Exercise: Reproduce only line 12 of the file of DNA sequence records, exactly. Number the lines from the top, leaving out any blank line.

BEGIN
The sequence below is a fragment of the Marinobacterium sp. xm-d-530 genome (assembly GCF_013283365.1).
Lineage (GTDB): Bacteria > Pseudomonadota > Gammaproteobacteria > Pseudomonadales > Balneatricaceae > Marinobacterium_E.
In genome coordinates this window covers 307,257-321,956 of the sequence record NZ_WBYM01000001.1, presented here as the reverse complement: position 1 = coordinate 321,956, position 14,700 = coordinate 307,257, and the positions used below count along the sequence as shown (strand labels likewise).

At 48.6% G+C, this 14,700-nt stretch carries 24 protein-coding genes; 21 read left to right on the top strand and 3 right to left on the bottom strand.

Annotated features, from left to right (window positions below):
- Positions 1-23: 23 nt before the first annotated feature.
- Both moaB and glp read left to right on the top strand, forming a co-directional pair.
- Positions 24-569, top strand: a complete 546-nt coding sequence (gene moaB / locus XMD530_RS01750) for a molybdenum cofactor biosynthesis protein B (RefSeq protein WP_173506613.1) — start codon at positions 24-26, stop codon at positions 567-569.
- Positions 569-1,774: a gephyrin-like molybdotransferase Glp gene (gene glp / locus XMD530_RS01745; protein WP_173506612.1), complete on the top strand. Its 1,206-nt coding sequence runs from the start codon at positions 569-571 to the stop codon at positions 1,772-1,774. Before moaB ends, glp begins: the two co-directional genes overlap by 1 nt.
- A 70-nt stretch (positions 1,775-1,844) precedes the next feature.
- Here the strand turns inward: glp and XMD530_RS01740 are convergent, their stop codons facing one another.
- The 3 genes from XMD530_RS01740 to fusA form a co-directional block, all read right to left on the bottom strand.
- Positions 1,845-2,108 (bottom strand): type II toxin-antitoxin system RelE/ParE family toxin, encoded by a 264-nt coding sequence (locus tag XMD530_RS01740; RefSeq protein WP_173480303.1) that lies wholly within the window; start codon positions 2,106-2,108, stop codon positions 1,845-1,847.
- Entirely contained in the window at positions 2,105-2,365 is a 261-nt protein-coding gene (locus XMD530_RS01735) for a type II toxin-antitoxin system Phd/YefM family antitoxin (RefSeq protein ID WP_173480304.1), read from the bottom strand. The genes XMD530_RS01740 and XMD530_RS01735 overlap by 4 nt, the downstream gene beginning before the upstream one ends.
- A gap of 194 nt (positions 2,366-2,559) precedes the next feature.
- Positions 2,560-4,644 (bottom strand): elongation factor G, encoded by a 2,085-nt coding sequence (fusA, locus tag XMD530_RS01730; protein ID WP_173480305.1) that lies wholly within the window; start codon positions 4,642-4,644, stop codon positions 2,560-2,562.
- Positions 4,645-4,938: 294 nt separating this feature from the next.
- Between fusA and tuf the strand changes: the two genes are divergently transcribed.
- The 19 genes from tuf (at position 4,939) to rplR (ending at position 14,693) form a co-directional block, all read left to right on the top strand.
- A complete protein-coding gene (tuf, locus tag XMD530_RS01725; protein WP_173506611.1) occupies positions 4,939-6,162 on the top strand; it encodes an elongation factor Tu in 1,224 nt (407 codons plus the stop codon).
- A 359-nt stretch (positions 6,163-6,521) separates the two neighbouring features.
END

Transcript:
- The 3 genes from XMD530_RS01740 to fusA form a co-directional block, all read right to left on the bottom strand.